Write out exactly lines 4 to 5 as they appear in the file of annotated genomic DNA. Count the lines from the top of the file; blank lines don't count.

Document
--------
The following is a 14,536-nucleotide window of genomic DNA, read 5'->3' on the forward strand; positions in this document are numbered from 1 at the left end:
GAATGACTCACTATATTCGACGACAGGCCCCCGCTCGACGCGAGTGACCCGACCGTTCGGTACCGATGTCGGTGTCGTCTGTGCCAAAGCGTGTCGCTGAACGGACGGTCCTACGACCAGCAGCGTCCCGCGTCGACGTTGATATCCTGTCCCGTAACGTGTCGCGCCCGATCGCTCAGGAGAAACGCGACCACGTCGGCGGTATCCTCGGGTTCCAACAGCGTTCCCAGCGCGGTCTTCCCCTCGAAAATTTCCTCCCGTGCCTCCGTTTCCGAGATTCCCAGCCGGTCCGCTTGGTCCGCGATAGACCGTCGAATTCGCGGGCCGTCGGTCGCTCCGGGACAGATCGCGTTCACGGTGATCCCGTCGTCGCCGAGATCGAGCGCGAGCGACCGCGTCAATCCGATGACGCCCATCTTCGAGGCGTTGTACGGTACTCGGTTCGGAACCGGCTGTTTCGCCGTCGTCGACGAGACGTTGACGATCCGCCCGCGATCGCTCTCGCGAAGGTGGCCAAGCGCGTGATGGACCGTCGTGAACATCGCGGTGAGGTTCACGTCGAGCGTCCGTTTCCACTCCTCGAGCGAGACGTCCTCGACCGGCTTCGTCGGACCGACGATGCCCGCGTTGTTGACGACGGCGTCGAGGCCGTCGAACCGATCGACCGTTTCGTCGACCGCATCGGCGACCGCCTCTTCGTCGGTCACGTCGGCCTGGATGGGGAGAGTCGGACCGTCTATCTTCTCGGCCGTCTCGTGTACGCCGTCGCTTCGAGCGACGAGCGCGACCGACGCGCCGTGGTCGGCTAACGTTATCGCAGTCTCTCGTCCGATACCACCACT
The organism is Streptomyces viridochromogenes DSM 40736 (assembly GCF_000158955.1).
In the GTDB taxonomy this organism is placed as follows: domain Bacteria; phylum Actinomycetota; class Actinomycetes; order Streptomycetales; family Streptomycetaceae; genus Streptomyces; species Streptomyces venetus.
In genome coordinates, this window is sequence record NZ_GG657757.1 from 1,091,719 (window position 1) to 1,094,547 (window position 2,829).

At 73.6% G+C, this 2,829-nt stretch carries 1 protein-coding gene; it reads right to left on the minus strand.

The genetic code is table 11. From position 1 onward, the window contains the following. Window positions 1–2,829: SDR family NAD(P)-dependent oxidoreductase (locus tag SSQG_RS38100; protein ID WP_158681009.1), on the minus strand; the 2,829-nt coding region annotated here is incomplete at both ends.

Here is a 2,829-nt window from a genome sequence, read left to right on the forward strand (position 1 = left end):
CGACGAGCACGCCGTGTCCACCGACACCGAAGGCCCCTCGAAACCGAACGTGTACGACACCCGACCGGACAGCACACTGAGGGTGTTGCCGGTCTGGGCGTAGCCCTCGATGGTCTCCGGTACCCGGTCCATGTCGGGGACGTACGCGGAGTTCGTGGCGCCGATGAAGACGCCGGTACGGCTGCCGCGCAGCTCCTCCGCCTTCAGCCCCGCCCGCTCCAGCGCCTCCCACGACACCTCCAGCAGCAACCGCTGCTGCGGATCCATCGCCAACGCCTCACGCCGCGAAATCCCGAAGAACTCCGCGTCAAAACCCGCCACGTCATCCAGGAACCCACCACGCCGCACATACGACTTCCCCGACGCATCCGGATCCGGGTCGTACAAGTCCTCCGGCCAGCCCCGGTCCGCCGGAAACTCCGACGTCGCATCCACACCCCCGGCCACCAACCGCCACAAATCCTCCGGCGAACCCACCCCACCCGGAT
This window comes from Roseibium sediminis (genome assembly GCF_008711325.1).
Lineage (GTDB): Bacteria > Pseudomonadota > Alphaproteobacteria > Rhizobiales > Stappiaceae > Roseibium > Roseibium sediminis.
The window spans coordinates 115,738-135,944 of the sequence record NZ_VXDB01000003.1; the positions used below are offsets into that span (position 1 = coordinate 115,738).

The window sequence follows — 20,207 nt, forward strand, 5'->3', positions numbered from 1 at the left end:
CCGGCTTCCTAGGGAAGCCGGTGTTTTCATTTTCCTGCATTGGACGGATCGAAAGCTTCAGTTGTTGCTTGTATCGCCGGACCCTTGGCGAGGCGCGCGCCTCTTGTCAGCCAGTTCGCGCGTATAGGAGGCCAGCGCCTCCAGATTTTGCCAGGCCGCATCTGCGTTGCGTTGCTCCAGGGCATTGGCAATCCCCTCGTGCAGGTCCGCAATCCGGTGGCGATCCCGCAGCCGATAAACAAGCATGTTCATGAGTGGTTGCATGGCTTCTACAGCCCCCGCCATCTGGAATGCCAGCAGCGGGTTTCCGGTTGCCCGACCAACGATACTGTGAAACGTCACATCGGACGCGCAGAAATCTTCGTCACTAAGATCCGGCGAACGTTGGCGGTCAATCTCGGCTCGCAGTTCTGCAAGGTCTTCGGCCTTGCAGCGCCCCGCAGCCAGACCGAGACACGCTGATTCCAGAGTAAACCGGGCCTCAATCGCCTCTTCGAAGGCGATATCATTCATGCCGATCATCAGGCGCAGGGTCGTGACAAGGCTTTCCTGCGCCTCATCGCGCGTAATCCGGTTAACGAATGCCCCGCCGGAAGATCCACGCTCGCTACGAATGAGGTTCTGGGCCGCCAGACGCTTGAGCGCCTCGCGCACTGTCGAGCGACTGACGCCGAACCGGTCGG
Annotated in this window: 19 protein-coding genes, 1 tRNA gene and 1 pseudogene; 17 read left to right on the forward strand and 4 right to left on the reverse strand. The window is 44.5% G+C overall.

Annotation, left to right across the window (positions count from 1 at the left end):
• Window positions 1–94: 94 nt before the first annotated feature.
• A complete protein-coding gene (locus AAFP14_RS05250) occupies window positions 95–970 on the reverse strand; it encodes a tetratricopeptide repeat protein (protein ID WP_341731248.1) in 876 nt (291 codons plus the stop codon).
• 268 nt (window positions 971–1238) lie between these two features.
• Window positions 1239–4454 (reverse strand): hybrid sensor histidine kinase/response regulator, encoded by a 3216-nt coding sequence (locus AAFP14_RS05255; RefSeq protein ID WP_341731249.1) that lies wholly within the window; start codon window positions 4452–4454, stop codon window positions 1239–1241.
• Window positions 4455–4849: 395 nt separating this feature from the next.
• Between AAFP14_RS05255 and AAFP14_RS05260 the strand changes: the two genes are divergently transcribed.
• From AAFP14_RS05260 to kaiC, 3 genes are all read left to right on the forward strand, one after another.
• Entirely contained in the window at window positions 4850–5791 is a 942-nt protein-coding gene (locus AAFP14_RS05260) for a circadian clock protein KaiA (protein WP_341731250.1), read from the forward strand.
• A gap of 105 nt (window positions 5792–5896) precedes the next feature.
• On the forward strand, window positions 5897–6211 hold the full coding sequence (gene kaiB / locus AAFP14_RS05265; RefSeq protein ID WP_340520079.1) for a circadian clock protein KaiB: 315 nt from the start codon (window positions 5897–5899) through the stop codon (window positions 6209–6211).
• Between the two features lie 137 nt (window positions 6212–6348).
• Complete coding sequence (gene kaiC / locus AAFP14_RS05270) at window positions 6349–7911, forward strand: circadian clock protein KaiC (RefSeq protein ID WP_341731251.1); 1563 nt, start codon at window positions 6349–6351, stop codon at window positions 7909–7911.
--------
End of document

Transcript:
In the GTDB taxonomy this organism is placed as follows: domain Bacteria; phylum Actinomycetota; class Actinomycetes; order Streptomycetales; family Streptomycetaceae; genus Streptomyces; species Streptomyces venetus.
In genome coordinates, this window is sequence record NZ_GG657757.1 from 1,091,719 (window position 1) to 1,094,547 (window position 2,829).